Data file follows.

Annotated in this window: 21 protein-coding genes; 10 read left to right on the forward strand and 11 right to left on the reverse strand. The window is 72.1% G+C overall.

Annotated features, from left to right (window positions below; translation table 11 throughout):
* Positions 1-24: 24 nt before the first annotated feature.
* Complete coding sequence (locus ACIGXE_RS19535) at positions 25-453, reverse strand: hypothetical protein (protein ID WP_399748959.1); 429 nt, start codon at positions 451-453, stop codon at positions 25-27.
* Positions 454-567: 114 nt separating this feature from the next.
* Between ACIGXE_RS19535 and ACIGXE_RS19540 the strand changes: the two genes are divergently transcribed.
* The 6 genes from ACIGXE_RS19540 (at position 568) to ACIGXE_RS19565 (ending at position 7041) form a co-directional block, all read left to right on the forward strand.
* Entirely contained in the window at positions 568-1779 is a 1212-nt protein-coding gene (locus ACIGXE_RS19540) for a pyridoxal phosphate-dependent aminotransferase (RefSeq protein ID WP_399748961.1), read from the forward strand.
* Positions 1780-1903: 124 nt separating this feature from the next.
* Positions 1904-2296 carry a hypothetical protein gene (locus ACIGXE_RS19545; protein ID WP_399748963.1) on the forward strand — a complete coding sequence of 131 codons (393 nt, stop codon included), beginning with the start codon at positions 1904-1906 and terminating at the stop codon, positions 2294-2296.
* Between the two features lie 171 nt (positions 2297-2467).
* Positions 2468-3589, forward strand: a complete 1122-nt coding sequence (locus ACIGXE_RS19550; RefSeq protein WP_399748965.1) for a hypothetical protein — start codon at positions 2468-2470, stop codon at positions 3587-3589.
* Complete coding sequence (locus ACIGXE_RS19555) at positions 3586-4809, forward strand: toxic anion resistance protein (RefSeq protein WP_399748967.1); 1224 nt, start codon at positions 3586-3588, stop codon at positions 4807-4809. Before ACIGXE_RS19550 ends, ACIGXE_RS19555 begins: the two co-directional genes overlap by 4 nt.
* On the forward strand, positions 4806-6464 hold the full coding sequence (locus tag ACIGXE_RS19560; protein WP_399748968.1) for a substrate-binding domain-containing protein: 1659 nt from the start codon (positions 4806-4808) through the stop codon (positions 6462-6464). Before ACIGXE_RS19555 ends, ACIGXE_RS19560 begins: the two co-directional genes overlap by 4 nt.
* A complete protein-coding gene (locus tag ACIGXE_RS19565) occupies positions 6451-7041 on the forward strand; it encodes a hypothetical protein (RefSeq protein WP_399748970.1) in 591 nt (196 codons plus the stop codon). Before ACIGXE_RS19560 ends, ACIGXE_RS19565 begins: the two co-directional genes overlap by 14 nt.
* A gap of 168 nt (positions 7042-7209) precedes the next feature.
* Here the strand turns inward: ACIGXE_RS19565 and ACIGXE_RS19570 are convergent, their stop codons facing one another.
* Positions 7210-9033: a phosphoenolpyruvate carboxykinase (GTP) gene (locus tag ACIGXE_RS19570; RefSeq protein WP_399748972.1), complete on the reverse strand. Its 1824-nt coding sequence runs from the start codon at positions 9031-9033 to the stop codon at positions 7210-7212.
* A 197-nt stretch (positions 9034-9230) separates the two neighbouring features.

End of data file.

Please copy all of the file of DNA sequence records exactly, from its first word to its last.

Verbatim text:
Annotated in this window: 21 protein-coding genes; 10 read left to right on the forward strand and 11 right to left on the reverse strand. The window is 72.1% G+C overall.

Annotated features, from left to right (window positions below; translation table 11 throughout):
* Positions 1-24: 24 nt before the first annotated feature.
* Complete coding sequence (locus ACIGXE_RS19535) at positions 25-453, reverse strand: hypothetical protein (protein ID WP_399748959.1); 429 nt, start codon at positions 451-453, stop codon at positions 25-27.
* Positions 454-567: 114 nt separating this feature from the next.
* Between ACIGXE_RS19535 and ACIGXE_RS19540 the strand changes: the two genes are divergently transcribed.
* The 6 genes from ACIGXE_RS19540 (at position 568) to ACIGXE_RS19565 (ending at position 7041) form a co-directional block, all read left to right on the forward strand.
* Entirely contained in the window at positions 568-1779 is a 1212-nt protein-coding gene (locus ACIGXE_RS19540) for a pyridoxal phosphate-dependent aminotransferase (RefSeq protein ID WP_399748961.1), read from the forward strand.
* Positions 1780-1903: 124 nt separating this feature from the next.
* Positions 1904-2296 carry a hypothetical protein gene (locus ACIGXE_RS19545; protein ID WP_399748963.1) on the forward strand — a complete coding sequence of 131 codons (393 nt, stop codon included), beginning with the start codon at positions 1904-1906 and terminating at the stop codon, positions 2294-2296.
* Between the two features lie 171 nt (positions 2297-2467).
* Positions 2468-3589, forward strand: a complete 1122-nt coding sequence (locus ACIGXE_RS19550; RefSeq protein WP_399748965.1) for a hypothetical protein — start codon at positions 2468-2470, stop codon at positions 3587-3589.
* Complete coding sequence (locus ACIGXE_RS19555) at positions 3586-4809, forward strand: toxic anion resistance protein (RefSeq protein WP_399748967.1); 1224 nt, start codon at positions 3586-3588, stop codon at positions 4807-4809. Before ACIGXE_RS19550 ends, ACIGXE_RS19555 begins: the two co-directional genes overlap by 4 nt.
* On the forward strand, positions 4806-6464 hold the full coding sequence (locus tag ACIGXE_RS19560; protein WP_399748968.1) for a substrate-binding domain-containing protein: 1659 nt from the start codon (positions 4806-4808) through the stop codon (positions 6462-6464). Before ACIGXE_RS19555 ends, ACIGXE_RS19560 begins: the two co-directional genes overlap by 4 nt.
* A complete protein-coding gene (locus tag ACIGXE_RS19565) occupies positions 6451-7041 on the forward strand; it encodes a hypothetical protein (RefSeq protein WP_399748970.1) in 591 nt (196 codons plus the stop codon). Before ACIGXE_RS19560 ends, ACIGXE_RS19565 begins: the two co-directional genes overlap by 14 nt.
* A gap of 168 nt (positions 7042-7209) precedes the next feature.
* Here the strand turns inward: ACIGXE_RS19565 and ACIGXE_RS19570 are convergent, their stop codons facing one another.
* Positions 7210-9033: a phosphoenolpyruvate carboxykinase (GTP) gene (locus tag ACIGXE_RS19570; RefSeq protein WP_399748972.1), complete on the reverse strand. Its 1824-nt coding sequence runs from the start codon at positions 9031-9033 to the stop codon at positions 7210-7212.
* A 197-nt stretch (positions 9034-9230) separates the two neighbouring features.